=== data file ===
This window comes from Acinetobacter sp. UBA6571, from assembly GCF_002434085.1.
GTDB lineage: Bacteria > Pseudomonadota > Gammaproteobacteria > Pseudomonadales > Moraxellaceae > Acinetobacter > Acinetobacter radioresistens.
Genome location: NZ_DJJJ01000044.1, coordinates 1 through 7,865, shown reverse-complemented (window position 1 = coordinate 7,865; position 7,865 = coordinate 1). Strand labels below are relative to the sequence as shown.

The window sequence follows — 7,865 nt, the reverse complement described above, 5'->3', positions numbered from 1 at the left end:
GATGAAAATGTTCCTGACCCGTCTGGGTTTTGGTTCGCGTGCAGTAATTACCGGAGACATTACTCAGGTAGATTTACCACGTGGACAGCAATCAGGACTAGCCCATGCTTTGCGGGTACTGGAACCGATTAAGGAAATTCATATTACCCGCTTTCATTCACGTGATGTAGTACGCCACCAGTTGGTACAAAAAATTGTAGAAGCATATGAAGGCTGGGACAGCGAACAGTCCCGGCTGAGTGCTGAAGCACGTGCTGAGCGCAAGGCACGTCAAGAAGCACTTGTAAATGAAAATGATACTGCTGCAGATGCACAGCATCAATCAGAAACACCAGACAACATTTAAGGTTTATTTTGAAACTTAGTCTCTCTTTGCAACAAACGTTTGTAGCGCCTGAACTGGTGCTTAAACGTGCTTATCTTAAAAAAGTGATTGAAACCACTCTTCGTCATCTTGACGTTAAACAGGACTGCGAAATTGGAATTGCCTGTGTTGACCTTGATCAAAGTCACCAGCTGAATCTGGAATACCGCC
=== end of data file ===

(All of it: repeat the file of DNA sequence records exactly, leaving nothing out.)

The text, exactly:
This window comes from Acinetobacter sp. UBA6571, from assembly GCF_002434085.1.
GTDB lineage: Bacteria > Pseudomonadota > Gammaproteobacteria > Pseudomonadales > Moraxellaceae > Acinetobacter > Acinetobacter radioresistens.
Genome location: NZ_DJJJ01000044.1, coordinates 1 through 7,865, shown reverse-complemented (window position 1 = coordinate 7,865; position 7,865 = coordinate 1). Strand labels below are relative to the sequence as shown.

The window sequence follows — 7,865 nt, the reverse complement described above, 5'->3', positions numbered from 1 at the left end:
GATGAAAATGTTCCTGACCCGTCTGGGTTTTGGTTCGCGTGCAGTAATTACCGGAGACATTACTCAGGTAGATTTACCACGTGGACAGCAATCAGGACTAGCCCATGCTTTGCGGGTACTGGAACCGATTAAGGAAATTCATATTACCCGCTTTCATTCACGTGATGTAGTACGCCACCAGTTGGTACAAAAAATTGTAGAAGCATATGAAGGCTGGGACAGCGAACAGTCCCGGCTGAGTGCTGAAGCACGTGCTGAGCGCAAGGCACGTCAAGAAGCACTTGTAAATGAAAATGATACTGCTGCAGATGCACAGCATCAATCAGAAACACCAGACAACATTTAAGGTTTATTTTGAAACTTAGTCTCTCTTTGCAACAAACGTTTGTAGCGCCTGAACTGGTGCTTAAACGTGCTTATCTTAAAAAAGTGATTGAAACCACTCTTCGTCATCTTGACGTTAAACAGGACTGCGAAATTGGAATTGCCTGTGTTGACCTTGATCAAAGTCACCAGCTGAATCTGGAATACCGCC